Some of the ideas discussed in this blog are published in my new book called "The Stonehenge Bluestones" -- available by post and through good bookshops everywhere. Bad bookshops might not have it....
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Monday, 6 November 2017

Stonehenge -- the authorised version (again)

Julian Richard's new book came out at the end of September.  It's called "Stonehenge -- the story so far", published by Historic England at £22.95 (or whatever), hardcover, 352 pp.

You can read bits of it if you look on the Amazon web site. It's very nicely packaged, with attractive photos and diagrams, and a modern page design.  But what about the text?  Well, from what one can see, we have the same old stuff as usual.  A friend very kindly sent me the text as it relates to the bluestones, in a section dealing with "sourcing and transporting the raw materials".  I am not impressed, since what we have --yet again -- is evidence of an author who is desperate not to rock the boat or to allow for any questioning of the fondly-held assumptions of decades.  Is this bland acceptance of the authorised version something that Historic England insists upon? Is it really true that it cannot admit to any disputes in an "official" publication? Does it really think that Joe Public cannot handle honest academic debate, in which there might be two (at least)  perfectly feasible explanations for one or another of the features at Stonehenge? I should have thought that honesty on this score would excite interest and enthusiasm for our historic heritage, rather then damping it down.........

So what does JR have to say?  Immediately we are into the ruling hypothesis, with confirmation bias flagged up for all to see. We are introduced to Carn Meini (Menyn) which is described as a place of "convenient slabs and pillars." JR continues excitedly: " In this showroom for monoliths tempting stones lie everywhere; some even look as if they have been propped up and are ready for loading onto a sledge for the start of their long journey - perhaps more stones intended for Stonehenge that never made it?" Oh dear. He forgets to tell us that there are at least a dozen other tors in the general area for which exactly the same words could be used.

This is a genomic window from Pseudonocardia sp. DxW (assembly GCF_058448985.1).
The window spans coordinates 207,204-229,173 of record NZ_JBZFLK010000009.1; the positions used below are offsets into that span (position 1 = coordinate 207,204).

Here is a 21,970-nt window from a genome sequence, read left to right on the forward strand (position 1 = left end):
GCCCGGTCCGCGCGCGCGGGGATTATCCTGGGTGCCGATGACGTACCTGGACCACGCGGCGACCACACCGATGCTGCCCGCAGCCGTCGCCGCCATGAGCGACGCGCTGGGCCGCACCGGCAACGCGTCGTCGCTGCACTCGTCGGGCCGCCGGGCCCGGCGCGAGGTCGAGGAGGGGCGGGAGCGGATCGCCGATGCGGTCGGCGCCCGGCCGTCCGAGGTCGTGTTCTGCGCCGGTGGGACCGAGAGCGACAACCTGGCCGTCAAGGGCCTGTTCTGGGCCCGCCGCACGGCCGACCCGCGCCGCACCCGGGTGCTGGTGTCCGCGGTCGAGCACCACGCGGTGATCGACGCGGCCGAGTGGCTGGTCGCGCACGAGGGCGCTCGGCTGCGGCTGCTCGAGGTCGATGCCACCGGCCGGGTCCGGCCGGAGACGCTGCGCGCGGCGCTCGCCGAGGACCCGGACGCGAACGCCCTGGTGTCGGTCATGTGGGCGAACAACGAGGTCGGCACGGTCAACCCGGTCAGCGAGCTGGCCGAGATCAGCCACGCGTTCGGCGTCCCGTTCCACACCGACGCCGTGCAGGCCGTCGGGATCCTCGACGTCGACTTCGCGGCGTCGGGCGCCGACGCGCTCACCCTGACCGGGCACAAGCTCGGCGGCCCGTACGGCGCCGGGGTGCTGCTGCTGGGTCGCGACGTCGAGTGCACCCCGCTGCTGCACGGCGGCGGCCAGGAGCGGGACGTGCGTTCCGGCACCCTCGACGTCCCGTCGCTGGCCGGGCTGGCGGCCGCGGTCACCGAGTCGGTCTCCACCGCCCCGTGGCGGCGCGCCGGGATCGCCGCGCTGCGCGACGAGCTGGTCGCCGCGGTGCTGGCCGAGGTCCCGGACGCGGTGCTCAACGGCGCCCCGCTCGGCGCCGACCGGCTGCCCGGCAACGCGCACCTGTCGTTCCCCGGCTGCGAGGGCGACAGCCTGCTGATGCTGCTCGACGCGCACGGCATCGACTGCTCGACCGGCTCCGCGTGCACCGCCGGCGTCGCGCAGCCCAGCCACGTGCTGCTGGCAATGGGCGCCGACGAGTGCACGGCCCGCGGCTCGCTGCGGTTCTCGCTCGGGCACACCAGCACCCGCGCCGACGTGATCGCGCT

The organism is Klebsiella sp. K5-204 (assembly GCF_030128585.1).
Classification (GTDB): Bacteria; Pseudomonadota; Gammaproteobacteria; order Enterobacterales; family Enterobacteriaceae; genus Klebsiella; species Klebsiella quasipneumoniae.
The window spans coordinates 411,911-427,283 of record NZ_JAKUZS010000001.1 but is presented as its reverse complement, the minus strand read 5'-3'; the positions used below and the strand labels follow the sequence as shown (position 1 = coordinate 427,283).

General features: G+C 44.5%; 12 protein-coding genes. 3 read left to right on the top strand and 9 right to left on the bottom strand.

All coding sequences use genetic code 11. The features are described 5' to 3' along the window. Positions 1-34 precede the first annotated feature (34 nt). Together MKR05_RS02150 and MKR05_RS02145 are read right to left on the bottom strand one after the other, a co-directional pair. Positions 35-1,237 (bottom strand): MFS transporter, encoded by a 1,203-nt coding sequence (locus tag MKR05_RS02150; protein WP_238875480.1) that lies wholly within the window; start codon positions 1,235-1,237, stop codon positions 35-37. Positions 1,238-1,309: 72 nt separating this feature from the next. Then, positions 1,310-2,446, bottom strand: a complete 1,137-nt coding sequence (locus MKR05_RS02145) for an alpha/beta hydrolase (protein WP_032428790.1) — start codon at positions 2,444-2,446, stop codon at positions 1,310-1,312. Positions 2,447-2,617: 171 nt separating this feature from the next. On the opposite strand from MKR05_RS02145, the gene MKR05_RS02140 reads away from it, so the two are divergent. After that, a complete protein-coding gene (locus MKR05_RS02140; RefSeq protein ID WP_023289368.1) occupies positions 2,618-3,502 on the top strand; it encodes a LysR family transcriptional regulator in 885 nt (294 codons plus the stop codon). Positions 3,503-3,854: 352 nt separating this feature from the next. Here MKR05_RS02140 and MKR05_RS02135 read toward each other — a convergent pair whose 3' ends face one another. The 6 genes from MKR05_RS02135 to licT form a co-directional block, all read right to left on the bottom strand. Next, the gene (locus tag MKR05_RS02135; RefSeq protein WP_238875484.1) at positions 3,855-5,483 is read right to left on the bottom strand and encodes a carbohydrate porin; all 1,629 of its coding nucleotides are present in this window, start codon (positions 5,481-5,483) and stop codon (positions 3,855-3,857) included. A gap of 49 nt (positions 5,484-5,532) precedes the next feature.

He then goes on to talk of the geological provenancing, without any mention of the work of Ixer and Bevins, and he actually misrepresents their findings. They will surely not be amused.  Spotted dolerite does not just come from Carn Goedog and Cerrig Marchogion, as he implies. And the rhyolite at Rhosyfelin does NOT provide an "exact match" for bluestone fragments at Stonehenge. Quote: "At this outcrop excavations have shown where a pillar of stone was removed from the rock face, the quarrying dated by radiocarbon to c 3400 - 3300BC."  That weird "pillar" of stone and its "extraction point" pop up all the time, promoted by people who cannot be bothered to apply any scrutiny.  Has Julian Richards or any of the others who promote this nonsense ever been to the site and looked at the narrow natural fissure in the rock face that clearly has nothing whatsoever to do with monoliths or extraction points?  It was dreamed up by MPP in a moment of mad enthusiasm, simply because it was close to sampling point 8 used by Rob Ixer and Richard Bevins, and it has been re-imagined ever since by people who seem to have left their common sense behind.

And the radiocarbon evidence?  Most thoughtful human beings might think "It just doesn't fit.  Therefore, since there is no other evidence of quarrying anyway, we might as well give up on the quarrying thesis and think of something else instead."  But these archaeologists are made of sterner stuff.  "No, since we have already decided that this is a Neolithic quarry, we just have to shift the date back by a few centuries and work out what happened to all those nice bluestones before they were shifted to Stonehenge.  So we have to assume there was a convenient proto-Stonehenge somewhere in the vicinity....." Once these archaeologists have a nice ruling hypothesis to play with, there is no way they are going to abandon it.

And just as the geologists are going to be pretty angry about being ignored, we geomorphologists are also extremely displeased.  For Richards to trot out the quarrying story without question, in the full knowledge that there are two peer-reviewed papers in print which question every single bit of "evidence" presented by the archaeologists in one extremely dodgy "Antiquity" article, is not just careless but also disrespectful and deliberately misleading.  The author had two years to incorporate our findings into his text, and chose instead to ignore them.